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Brew It or Chew It? Military Seeks Ways to Caffeinate
Lynne Lamberg
Vol 281, Mar 10, 1999, 885-886
Journal of the American Medical Association
Washington-Battlefields once quieted down after dark, but no longer. Night vision technology, refined over the past two decades, lets wars rage around the clock. "Modern warfare pushes the limits of human performance," noted Col David Penetar, PhD, of the US Army Research Institute of Environmental Medicine in Natick, Mass. Sleep disruption, coupled with heavy physical demands, he said, may impair critical decision-making and other cognitive skills.

The role of caffeine in countering such decrements and new ways to deliver this drug were the focus of a 2-day meeting at the National Academy of Sciences (NAS) last month. Speakers addressed the Committee on Military Nutrition Research of the NAS Food and Nutrition Board, which will advise the US Department of Defense on applying research findings. Caffeine studies also hold implications for civilian life, for physicians on call, pilots, truckers, rescue workers, and perhaps even for the sleep-deprived general public.

SLEEP IS BEST, BUT...

"Caffeine is no substitute for adequate sleep," Penetar stressed. Troops, he said, need to be educated about their need for sleep and ways to foster it. They also need equipment and work-rest schedules designed to minimize errors and cross-training so that activities can continue while some people rest. But extended duty hours in military operations, he said, may warrant pharmacological interventions to sustain the performance of mental tasks.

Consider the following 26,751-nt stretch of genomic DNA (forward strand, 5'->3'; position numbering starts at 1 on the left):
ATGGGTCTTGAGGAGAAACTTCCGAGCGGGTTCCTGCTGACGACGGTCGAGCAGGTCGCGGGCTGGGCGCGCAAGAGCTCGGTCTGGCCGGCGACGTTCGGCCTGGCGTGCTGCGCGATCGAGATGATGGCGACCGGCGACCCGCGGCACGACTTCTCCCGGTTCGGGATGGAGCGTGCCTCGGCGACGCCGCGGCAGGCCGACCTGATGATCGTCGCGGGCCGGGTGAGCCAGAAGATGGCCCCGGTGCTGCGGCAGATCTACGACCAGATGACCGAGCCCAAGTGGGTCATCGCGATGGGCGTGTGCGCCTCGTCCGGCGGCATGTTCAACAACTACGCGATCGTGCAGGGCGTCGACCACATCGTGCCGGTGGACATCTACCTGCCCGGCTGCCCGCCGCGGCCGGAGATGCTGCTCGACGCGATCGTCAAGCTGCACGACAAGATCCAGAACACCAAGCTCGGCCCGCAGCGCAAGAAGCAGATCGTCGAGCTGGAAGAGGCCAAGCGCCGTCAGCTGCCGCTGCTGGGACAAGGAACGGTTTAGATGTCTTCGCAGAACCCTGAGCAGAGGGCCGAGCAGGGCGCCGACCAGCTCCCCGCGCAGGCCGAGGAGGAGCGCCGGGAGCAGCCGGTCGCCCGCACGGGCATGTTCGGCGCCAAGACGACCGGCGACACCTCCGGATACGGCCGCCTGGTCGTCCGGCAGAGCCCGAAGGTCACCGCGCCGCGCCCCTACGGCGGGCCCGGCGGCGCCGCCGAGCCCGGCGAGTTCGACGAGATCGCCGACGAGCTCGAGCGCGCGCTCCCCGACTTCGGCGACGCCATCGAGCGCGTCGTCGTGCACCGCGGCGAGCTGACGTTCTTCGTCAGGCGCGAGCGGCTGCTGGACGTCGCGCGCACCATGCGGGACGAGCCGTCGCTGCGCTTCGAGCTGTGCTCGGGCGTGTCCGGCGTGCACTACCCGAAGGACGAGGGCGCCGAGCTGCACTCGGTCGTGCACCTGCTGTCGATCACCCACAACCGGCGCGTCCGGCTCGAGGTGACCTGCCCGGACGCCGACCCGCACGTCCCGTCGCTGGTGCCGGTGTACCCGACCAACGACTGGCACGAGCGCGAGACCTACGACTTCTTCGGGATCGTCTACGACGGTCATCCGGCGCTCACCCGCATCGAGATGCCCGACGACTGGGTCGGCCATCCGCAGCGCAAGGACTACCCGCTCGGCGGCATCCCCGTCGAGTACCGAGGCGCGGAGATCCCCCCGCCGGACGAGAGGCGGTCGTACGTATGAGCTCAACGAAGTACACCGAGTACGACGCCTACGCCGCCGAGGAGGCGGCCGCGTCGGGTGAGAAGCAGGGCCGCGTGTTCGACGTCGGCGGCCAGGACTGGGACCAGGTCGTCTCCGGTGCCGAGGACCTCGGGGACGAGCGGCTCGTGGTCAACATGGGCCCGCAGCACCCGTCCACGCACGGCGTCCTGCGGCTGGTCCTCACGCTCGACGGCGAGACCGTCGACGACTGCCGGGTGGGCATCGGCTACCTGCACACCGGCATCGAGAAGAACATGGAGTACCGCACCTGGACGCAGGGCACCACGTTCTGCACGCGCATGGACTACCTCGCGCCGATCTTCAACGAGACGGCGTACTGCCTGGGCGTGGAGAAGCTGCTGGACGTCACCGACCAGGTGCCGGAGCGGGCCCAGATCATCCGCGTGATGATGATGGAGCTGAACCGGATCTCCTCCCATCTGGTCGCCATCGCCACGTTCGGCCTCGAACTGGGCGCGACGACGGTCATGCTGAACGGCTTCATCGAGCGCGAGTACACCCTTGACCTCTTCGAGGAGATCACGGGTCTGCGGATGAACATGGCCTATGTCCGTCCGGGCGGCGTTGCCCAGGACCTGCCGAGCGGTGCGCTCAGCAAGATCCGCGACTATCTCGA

The maximal zone of vulnerability, according to James Wyatt, PhD, of Harvard Medical School, occurs when sleep loss intersects with the disrupted biological rhythms that accompany transmeridian travel and night work. In recent US military action in the Persian Gulf, for example, troops newly deployed from the United States, still experiencing jet lag, were needed for night missions. An individual's ability to obtain sleep and the quality of that sleep, both related to the timing of sleep, he said, also affect the degree of neurobehavioral impairment.

[The cover of Asleep at the Throttle, a brochure about fatigue prepared for military pilots by John A. Caldwell, PhD, director of Sustained Operations Research at the US Army Aeromedical Research Laboratory at Fort Rucker, Ala. The brochure offers hints for avoiding fatigue and staying awake and alert. Credit: John D. Sowell]

In studies under way in the time isolation laboratory at Brigham and Women's Hospital in Boston, Wyatt and colleagues use a month-long protocol to simulate military operations. They put subjects on variable-length days, shift their bedtimes and wake times, and give them capsules containing either caffeine or placebo several times during each wake episode. The researchers will assess the drug's efficacy as a possible fatigue countermeasure and its optimal time of administration.

In studies at Walter Reed Army Institute of Research (WRAIR) in Silver Spring, Md, Mary Kautz, PhD, and colleagues gave subjects 150 mg, 300 mg, or 600 mg of caffeine after 48 hours of sleep deprivation and tested them during the next 12 hours. (The amount of caffeine in an average cup of coffee is 100 mg.) The 600-mg dose improved cognitive performance, objective alertness, and self-ratings of mood to the same extent that 20 mg of amphetamine had been shown to do in a comparable study. The caffeine caused fewer adverse effects. The findings suggest, Kautz said, that caffeine may help postpone sleep up to 12 hours. WRAIR researchers plan similar studies to evaluate the nonamphetamine drug modafinil as a fatigue countermeasure in healthy subjects. Modafinil was approved by the Food and Drug Administration (FDA) in 1998 to improve wakefulness in people with narcolepsy.

HELP IN THE FIELD